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The Sun Sets at Dawn

Posted by martinteller on November 18, 2012

“I’ve always loved you, and I always will.”

An earnest young man (Patrick Waltz) is on death row, convicted for the murder of a corrupt politician… a murder he maintains he didn’t commit, although the evidence against him is damning.  His devoted girlfriend (Sally Parr) waits in torment, hoping for a last-minute reprieve.  The kindly warden (Howard St. John) and sympathetic chaplain (Walter Reed) try to offer comfort, but the mood is grim.  Meanwhile a pack of reporters (including familiar noir bit players Jack Reynolds, King Donovan, Charles Meredith and Percy Helton) are gathered, for it’s the state’s first execution by electric chair.  Malfunctions with the chair notwithstanding, it’s going to take a miracle to save the boy.

I wanted to love this film.  I wanted it to be a hidden gem.  Its director, Paul Sloane, is a mystery.  He helmed a couple of dozen films in the 20’s and 30’s (none of them seem particularly noteworthy) and then disappeared, only to pop up again with this one, 11 years later.  He would do one more film — a Japanese one, no less — and disappear again.  Who is this guy?  What is his story?  Where did he go and why did he come back?  The young leads are equally under-the-radar.  It was Waltz’s first film.  He would go on for a career of bit parts and TV appearances, never again to be the star.  For Sally Parr, it would be her first and only movie role, with a single minor TV part her only other credit.  The pedigree of this film has “underdog story” written all over it.

And the movie has some really unusual elements.  The opening scene is haunting… middle of the night, a remote café.  The old man (Houseley Stevenson) who runs the café — and also serves as the town’s postmaster — steps outside as a bus pulls up.  The girl, looking so sorrowful and defeated, emerges and the old man escorts her a few yards to a waiting car.  It’s an entirely wordless sequence, but so loaded with melancholy and an intriguing entrance point to the film.  There’s also the fact that almost none of the characters are named.  Throughout the movie, there are references to “the boy” and “the girl” but only at the very end do we actually hear the boy’s name (never the girl’s, which I thought was a mistake).  There’s some interesting editing, from the newspaper men telling their version of the story, cutting occasionally to hear a word or two from the boy.  Or the calliope music that plays as the boy and the girl try to think about happier times… or the way we never see the boy and girl together until the last minute.  And then there is that air of sadness, a despair hanging over everything.

But there are also problems.  The performances are not especially interesting.  I won’t say bad, but it’s kind of clear why neither of the two leads found any measure of success.  Though I have to assume Parr quit the business for some other reason, given her incredibly short filmography.  She doesn’t get to do much here (a lot of crying, I thought of Maria Falconetti) but she’s okay.  And Waltz is okay.  They’re just not that compelling.  And the script is clunky, trying to do a lot of Hawksian patter with the reporters but coming off like clumsy exposition.  And calling the plot’s resolution contrived is being too kind to it.  But the rather farfetched synchronicity of it basically gets explained as the grace of God in the final moment, which only turned me off more.  As a moody oddity, the film has intriguing aspects.  As a satisfying narrative, however, it fails to deliver.  Rating: Fair (63)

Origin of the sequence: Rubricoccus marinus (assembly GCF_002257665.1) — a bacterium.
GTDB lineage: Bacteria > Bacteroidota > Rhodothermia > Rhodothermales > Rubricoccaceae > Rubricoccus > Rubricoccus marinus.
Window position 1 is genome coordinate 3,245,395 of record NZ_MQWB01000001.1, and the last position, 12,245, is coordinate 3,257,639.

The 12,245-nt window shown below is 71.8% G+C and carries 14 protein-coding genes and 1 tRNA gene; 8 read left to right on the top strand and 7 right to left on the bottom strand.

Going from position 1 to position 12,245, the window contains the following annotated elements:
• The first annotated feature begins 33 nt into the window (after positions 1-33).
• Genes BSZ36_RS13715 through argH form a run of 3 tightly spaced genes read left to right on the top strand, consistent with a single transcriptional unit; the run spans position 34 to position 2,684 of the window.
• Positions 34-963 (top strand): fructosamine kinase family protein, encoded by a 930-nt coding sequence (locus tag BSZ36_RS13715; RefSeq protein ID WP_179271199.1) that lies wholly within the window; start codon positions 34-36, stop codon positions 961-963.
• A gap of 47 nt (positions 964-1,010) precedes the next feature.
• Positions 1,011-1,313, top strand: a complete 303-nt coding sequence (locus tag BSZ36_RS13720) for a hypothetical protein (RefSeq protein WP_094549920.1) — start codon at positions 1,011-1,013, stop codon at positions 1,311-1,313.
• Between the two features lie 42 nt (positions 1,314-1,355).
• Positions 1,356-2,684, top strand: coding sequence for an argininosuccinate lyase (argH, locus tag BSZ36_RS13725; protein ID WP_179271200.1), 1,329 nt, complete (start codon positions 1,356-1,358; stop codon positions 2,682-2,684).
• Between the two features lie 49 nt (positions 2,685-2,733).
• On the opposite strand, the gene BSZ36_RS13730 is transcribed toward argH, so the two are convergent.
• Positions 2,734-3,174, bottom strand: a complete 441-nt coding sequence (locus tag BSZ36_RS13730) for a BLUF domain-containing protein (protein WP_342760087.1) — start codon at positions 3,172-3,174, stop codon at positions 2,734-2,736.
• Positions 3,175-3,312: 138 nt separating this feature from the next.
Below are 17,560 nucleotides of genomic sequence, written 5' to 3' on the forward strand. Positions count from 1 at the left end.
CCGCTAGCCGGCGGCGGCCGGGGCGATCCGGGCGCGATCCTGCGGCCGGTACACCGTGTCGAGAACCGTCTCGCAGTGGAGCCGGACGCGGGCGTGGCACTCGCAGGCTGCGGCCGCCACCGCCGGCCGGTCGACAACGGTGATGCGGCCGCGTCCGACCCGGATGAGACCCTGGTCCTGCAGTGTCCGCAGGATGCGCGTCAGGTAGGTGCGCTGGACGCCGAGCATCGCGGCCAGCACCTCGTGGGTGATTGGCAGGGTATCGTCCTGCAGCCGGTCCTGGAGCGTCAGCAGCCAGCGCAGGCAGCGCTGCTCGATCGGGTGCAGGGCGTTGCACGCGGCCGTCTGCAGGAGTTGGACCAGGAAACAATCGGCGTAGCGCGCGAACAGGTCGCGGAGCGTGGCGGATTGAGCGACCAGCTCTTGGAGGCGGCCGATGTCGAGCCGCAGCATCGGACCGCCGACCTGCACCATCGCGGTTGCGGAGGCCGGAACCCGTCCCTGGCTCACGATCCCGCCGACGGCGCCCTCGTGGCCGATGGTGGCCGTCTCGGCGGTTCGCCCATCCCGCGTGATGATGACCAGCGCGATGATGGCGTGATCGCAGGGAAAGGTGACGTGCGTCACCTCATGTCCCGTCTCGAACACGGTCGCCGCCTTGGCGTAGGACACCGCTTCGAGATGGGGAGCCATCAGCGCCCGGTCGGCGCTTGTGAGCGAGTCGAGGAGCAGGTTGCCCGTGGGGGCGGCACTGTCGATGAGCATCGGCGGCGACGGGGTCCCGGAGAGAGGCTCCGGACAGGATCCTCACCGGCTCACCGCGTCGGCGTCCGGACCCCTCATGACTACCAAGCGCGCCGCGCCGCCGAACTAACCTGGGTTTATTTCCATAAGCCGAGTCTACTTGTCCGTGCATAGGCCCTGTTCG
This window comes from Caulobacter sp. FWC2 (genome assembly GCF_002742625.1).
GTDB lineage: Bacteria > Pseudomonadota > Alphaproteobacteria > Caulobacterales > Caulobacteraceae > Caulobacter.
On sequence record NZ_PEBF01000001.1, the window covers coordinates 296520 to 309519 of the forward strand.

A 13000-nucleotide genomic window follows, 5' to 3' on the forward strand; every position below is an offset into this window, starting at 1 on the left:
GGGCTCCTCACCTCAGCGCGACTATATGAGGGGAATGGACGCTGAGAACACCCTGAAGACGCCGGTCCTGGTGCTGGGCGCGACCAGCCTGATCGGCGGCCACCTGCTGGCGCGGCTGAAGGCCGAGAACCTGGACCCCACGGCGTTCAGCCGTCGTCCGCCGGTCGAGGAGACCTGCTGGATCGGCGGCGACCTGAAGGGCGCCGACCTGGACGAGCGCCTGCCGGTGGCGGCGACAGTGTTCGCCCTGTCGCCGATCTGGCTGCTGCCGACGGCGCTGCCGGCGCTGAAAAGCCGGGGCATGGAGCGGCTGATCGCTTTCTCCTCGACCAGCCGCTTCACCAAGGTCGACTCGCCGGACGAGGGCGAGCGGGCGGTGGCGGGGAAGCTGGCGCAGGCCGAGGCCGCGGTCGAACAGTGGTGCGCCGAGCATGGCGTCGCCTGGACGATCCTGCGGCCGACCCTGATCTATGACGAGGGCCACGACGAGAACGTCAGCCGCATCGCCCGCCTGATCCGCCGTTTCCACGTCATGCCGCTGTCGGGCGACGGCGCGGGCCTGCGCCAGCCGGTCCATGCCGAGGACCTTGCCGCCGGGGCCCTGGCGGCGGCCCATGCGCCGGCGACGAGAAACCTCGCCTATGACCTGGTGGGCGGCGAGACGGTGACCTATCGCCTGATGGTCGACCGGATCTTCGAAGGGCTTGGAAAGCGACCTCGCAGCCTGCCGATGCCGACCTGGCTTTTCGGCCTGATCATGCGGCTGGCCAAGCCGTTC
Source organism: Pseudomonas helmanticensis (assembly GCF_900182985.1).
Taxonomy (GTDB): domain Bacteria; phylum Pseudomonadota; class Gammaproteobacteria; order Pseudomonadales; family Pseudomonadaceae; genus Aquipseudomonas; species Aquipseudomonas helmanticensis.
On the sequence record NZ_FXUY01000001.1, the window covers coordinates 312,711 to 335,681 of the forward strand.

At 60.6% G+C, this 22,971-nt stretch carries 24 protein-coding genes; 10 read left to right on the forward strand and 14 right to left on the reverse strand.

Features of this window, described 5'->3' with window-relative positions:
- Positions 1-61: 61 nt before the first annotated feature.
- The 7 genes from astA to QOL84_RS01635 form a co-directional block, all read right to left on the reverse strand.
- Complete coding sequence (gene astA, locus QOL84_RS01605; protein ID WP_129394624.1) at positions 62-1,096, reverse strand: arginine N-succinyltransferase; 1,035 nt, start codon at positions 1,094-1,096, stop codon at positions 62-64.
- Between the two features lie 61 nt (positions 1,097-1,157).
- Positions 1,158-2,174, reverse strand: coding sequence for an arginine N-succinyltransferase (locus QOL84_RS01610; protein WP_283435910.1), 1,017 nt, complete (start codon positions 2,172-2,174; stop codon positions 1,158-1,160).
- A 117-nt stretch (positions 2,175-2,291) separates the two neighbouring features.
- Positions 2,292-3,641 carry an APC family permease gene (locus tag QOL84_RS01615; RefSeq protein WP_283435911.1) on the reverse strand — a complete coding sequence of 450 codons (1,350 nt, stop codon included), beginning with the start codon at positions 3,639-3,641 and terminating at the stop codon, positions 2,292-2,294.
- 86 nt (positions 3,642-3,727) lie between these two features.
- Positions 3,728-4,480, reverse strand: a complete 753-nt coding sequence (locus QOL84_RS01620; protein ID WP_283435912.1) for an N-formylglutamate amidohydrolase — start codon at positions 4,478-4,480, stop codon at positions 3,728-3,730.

IMDb
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4 Responses to “The Sun Sets at Dawn”

  1. JamDenTel said

    Director Paul Sloane was no cinematic genius; his principal virtue was efficiency and productivity. A New York University graduate, Sloane accepted the confining post of screenwriter at the assembly-line Edison Studios in 1914, then moved on to more artistically satisfying work at Fox and especially Paramount. In 1925, Sloane became a director. One of his first assignments was the Richard Dix vehicle Too Many Kisses, which featured the movie debut of comedian Harpo Marx (as the Village Pan). At RKO in 1929, Sloane was assigned to helm the first vehicles of comedians Bert Wheeler and Robert Woolsey, of which Half Shot at Sunrise (1930) was the most successful (and most cinematic). Five years later, Sloane had the dubious distinction of directing the biggest money-losing musical in RKO’s history, the fabled Down to Their Last Yacht (1934). Back at Paramount in 1940, Sloane was credited as director for Geronimo, though his responsibility was confined to matching up close-ups with scads of stock footage from earlier films. Never truly gaining success as a director, Paul Sloane left Hollywood in the early ’50s to become an independent producer of international films made in and around Japan. ~ Hal Erickson, Rovi

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